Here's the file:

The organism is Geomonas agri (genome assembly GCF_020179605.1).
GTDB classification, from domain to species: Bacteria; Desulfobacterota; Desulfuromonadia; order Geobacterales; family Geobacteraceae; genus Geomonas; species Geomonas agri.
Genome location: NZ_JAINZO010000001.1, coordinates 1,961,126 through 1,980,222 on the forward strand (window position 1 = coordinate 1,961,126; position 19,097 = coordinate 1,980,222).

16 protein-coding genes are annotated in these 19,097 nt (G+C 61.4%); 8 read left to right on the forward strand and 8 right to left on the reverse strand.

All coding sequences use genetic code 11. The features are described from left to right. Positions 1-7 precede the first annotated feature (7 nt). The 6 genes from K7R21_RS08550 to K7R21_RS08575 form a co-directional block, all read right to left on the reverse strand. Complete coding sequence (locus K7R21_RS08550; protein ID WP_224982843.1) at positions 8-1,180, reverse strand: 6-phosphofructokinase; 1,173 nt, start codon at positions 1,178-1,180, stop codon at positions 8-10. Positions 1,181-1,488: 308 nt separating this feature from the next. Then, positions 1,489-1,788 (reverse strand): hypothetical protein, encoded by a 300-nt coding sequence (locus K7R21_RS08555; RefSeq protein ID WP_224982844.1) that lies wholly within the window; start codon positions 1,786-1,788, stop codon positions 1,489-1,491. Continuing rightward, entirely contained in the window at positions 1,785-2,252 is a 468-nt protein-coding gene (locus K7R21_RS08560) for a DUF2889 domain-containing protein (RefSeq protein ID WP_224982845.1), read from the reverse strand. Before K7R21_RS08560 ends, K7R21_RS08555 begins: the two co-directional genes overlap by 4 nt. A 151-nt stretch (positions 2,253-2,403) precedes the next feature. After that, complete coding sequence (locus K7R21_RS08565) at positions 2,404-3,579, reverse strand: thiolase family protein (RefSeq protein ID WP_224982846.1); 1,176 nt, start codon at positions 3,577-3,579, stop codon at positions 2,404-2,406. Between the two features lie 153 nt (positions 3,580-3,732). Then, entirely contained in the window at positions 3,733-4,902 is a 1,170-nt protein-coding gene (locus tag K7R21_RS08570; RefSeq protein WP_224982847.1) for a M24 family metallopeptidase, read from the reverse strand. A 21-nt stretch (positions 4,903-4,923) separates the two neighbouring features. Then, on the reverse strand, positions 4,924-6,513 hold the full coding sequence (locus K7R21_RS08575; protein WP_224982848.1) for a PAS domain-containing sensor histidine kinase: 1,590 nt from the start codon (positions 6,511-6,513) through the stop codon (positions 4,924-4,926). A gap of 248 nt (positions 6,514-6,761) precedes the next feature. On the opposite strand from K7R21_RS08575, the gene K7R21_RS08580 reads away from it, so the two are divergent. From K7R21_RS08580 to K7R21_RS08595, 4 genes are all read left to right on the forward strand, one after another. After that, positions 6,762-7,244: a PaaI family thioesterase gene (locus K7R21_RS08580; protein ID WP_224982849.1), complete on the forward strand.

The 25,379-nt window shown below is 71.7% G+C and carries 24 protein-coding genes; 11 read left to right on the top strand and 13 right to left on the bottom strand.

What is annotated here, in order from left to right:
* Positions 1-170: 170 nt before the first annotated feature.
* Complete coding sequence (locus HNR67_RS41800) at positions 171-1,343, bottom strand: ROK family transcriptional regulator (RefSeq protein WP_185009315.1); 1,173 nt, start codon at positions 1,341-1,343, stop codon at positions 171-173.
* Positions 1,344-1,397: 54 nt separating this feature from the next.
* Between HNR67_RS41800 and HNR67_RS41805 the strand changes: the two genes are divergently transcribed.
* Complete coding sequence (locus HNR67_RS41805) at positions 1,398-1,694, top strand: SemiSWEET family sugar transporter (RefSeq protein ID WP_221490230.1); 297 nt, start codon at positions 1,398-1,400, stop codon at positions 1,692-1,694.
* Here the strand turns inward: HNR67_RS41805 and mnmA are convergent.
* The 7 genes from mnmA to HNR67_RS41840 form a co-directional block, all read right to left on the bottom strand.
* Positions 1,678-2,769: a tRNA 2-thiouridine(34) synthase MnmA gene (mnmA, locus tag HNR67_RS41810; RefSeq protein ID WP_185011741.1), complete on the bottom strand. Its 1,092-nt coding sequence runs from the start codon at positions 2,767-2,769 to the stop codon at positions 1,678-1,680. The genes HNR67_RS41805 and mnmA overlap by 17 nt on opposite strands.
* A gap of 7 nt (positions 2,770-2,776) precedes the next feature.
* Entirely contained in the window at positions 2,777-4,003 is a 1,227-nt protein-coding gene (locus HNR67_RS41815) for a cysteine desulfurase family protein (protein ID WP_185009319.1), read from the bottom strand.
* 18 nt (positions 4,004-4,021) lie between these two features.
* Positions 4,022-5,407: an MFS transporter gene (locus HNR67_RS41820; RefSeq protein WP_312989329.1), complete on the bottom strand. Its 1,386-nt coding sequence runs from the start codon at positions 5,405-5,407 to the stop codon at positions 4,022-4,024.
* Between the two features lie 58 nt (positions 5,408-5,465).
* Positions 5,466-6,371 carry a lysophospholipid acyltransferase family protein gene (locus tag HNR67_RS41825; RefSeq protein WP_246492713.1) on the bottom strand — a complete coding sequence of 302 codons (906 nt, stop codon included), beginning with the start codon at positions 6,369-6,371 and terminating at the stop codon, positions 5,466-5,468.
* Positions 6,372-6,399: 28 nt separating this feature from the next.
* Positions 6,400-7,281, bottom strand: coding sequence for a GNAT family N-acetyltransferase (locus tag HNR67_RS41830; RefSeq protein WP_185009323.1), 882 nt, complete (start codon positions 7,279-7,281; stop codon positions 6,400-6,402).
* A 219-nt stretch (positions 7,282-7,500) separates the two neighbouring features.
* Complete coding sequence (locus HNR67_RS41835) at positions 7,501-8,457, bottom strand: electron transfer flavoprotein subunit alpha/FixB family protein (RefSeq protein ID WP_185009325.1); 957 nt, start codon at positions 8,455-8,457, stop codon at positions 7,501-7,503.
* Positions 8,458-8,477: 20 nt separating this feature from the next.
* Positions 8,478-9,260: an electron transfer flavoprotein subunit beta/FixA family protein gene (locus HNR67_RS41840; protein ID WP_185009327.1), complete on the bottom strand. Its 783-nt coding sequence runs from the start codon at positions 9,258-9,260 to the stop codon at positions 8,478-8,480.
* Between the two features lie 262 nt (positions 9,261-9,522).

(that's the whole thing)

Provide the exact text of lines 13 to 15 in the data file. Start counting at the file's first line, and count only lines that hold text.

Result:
* Here the strand turns inward: HNR67_RS41805 and mnmA are convergent.
* The 7 genes from mnmA to HNR67_RS41840 form a co-directional block, all read right to left on the bottom strand.
* Positions 1,678-2,769: a tRNA 2-thiouridine(34) synthase MnmA gene (mnmA, locus tag HNR67_RS41810; RefSeq protein ID WP_185011741.1), complete on the bottom strand. Its 1,092-nt coding sequence runs from the start codon at positions 2,767-2,769 to the stop codon at positions 1,678-1,680. The genes HNR67_RS41805 and mnmA overlap by 17 nt on opposite strands.